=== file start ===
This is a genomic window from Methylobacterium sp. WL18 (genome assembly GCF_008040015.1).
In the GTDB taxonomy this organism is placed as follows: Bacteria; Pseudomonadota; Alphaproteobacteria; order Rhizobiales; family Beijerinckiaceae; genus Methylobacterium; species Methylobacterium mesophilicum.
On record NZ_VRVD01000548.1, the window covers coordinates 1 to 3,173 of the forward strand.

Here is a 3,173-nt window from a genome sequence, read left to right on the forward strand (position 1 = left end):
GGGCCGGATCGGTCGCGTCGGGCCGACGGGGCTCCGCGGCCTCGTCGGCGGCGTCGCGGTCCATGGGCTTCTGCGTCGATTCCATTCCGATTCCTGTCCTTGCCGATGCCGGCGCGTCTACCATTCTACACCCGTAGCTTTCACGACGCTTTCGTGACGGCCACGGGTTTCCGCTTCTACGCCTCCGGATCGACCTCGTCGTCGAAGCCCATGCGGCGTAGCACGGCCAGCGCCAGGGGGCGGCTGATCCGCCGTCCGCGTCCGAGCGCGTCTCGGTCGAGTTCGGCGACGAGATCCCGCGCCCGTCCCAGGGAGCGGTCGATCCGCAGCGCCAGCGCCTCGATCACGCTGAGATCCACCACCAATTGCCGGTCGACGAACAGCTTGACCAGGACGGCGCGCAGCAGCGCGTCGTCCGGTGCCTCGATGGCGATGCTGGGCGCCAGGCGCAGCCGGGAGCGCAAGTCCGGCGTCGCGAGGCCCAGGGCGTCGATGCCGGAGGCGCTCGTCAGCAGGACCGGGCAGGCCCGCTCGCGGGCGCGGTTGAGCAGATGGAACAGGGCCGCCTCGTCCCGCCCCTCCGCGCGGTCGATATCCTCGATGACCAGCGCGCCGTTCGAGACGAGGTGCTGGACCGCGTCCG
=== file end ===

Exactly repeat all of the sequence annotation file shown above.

This is a genomic window from Methylobacterium sp. WL18 (genome assembly GCF_008040015.1).
In the GTDB taxonomy this organism is placed as follows: Bacteria; Pseudomonadota; Alphaproteobacteria; order Rhizobiales; family Beijerinckiaceae; genus Methylobacterium; species Methylobacterium mesophilicum.
On record NZ_VRVD01000548.1, the window covers coordinates 1 to 3,173 of the forward strand.

Here is a 3,173-nt window from a genome sequence, read left to right on the forward strand (position 1 = left end):
GGGCCGGATCGGTCGCGTCGGGCCGACGGGGCTCCGCGGCCTCGTCGGCGGCGTCGCGGTCCATGGGCTTCTGCGTCGATTCCATTCCGATTCCTGTCCTTGCCGATGCCGGCGCGTCTACCATTCTACACCCGTAGCTTTCACGACGCTTTCGTGACGGCCACGGGTTTCCGCTTCTACGCCTCCGGATCGACCTCGTCGTCGAAGCCCATGCGGCGTAGCACGGCCAGCGCCAGGGGGCGGCTGATCCGCCGTCCGCGTCCGAGCGCGTCTCGGTCGAGTTCGGCGACGAGATCCCGCGCCCGTCCCAGGGAGCGGTCGATCCGCAGCGCCAGCGCCTCGATCACGCTGAGATCCACCACCAATTGCCGGTCGACGAACAGCTTGACCAGGACGGCGCGCAGCAGCGCGTCGTCCGGTGCCTCGATGGCGATGCTGGGCGCCAGGCGCAGCCGGGAGCGCAAGTCCGGCGTCGCGAGGCCCAGGGCGTCGATGCCGGAGGCGCTCGTCAGCAGGACCGGGCAGGCCCGCTCGCGGGCGCGGTTGAGCAGATGGAACAGGGCCGCCTCGTCCCGCCCCTCCGCGCGGTCGATATCCTCGATGACCAGCGCGCCGTTCGAGACGAGGTGCTGGACCGCGTCCG